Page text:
Class 43's Graduation - April 2023

Back row (L to R)

  • Mikala Staples Hughes – Sakuma Bros. Farms and Processing – Director of Quality and Technical Services – Mount Vernon
  • Jared Larwick – Department of Natural Resources – Natural Resource Specialist – Vancouver
  • Garrett Warren – Warren Farms – Precision Data Manager – Dayton
  • Karen Sheehan – J&K Dairy, LLC – Owner – Sunnyside
  • Jordan Hansen – Amway / Nutrilite – Group Leader (Operations Manager) – Ephrata
  • Collin Emmerson – Sierra Pacific Industries – Forester/Log Procurement – Eugene, OR
  • Darcy Batura – The Nature Conservancy – Director of Forest Partnerships – Roslyn
  • Sean O’Brien – Washington Policy Center – Eastern Washington Director – Richland
  • Pat Carter – Weyerhaeuser – Washington Marketing Team Lead – Battle Ground

Front row (L to R)

  • Allie Dobler – AgWest Farm Credit – Vice President/Customer Care – Spokane
  • Danika Pink – Pink Farms – Benton City
  • Maria Beltran – House Democratic Campaign Committee – Political Director – Seattle
  • Erica Christie-Jones – Department of Natural Resources – Forest Practices Forester – Eatonville


By Sean O’Brien, Eastern Washington Director for Washington Policy Center


Good evening, I’m Sean O’Brien, Eastern Washington Director for Washington Policy Center. I thought I’d start by just sharing a bit of context on how I got here. I grew up in the suburbs of San Francisco and Portland; I was a suburban boy through and through, I didn’t grow up around farming or agriculture, I had never shot a gun until just a few years ago, I couldn’t tell you what a heat unit was or what time of year hops harvest is or what the heck a post driver was, let alone how it’s used.


But then I went to work for a farmer in Congress.


For the past eight years, I worked in Washington D.C. as an advisor to Congressman Dan Newhouse – an AgForestry alum of Class 4 and Class 35’s Stu Bledsoe Award recipient.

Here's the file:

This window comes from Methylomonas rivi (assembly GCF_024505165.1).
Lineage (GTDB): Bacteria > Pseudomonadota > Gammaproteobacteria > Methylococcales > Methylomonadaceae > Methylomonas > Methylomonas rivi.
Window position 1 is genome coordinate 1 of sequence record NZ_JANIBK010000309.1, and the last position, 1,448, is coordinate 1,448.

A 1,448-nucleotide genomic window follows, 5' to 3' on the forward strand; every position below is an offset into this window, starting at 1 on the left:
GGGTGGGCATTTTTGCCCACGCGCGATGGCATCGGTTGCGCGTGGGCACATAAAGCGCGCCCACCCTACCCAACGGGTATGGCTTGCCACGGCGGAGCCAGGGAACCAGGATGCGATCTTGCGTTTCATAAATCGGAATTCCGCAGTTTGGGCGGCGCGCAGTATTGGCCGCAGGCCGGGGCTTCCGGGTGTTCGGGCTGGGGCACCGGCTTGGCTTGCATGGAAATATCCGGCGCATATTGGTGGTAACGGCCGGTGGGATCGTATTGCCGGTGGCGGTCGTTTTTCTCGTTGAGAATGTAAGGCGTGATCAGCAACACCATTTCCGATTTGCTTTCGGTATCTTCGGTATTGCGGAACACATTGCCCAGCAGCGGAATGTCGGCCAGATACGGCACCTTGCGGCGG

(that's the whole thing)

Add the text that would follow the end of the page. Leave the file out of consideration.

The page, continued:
Working on behalf of the communities and families and businesses and industries of Central Washington truly changed everything for me.


It’s how I stand before you today as a walking contradiction, a gay Republican cowboy boot-wearing city boy who recently went from living in a 500 sq. ft. apartment in the heart of Washington D.C. to move to Eastern Washington, surrounded by farms and orchards and county fairs and dirt and grit.


And I couldn’t be more excited.


You see during my time with Congressman Newhouse, I learned so much more about the rural way of life; of the truest form of hard work, of determination, of the values instilled by programs like FFA and 4-H and Farm Bureau; of the life skills that are passed down from farmers and farm workers to their children who grow up knowing what it really means to work.


That growth in my worldview, that transformation, was nothing short of profound. It was just such a genuinely different way of life compared to my cookie-cutter suburban childhood – not that there was anything wrong with the way I was raised whatsoever – but it provided me such a deep, deep appreciation for these communities and their values, and I really fell in love with and came to deeply care for these people because of it.


Problem Solving & Consensus-Seeking

I’d like to briefly touch upon some of the key lessons we’ve focused on in our program: those of problem solving, of collaboration, and of consensus-seeking. But first I want to make sure to not assume that everyone in the room is intimately familiar with the AgForestry program and what the past 18 months have looked like for our class. Across more than a dozen seminars – 11 here in Washington state, one in Washington, D.C., and our international visit to Vietnam – we dove deep into the pillars and issues, challenges and opportunities facing agriculture, natural resources, and forestry across our state. From the Skagit Valley down to Walla Walla, from Vancouver to Colville, and many stops in between, we not only focused on these core issues but also their intersection with the rest of society – from transportation to social services, communications and policy to crime and corrections and government.


And along the way, we heard from some incredibly impactful speakers and leaders in our state. I’d like to briefly point out two that stood out for me and for my classmates.


Alex McGregor, Class 6 – himself a recipient of the Stu Bledsoe Award from Class 21 – is the farmer’s farmer. He is the ultimate advocate and story-teller for his business, his industry, his fellow farmers, his region, and his state. Alex’s optimism is always palpable. His label for himself as a “passionate moderate” is indicative of the fervor with which he approaches solving problems and finding consensus while still advocating for his way of life. We’re so grateful to him for the time spent with our class.


Someone else our class so thoroughly enjoyed hearing from was Lieutenant Governor Denny Heck, a passionate and optimistic leader himself.


As a quick aside, the first time I met Denny, I was a recent graduate from Gonzaga working for an investment firm in Seattle. When I introduced myself and shared that I was a Zag and had worked for several Republican Members of Congress in college, he got in my face and said – “You mean to tell me you’re Jesuit educated and you’re a Republican? Jesus hates you!”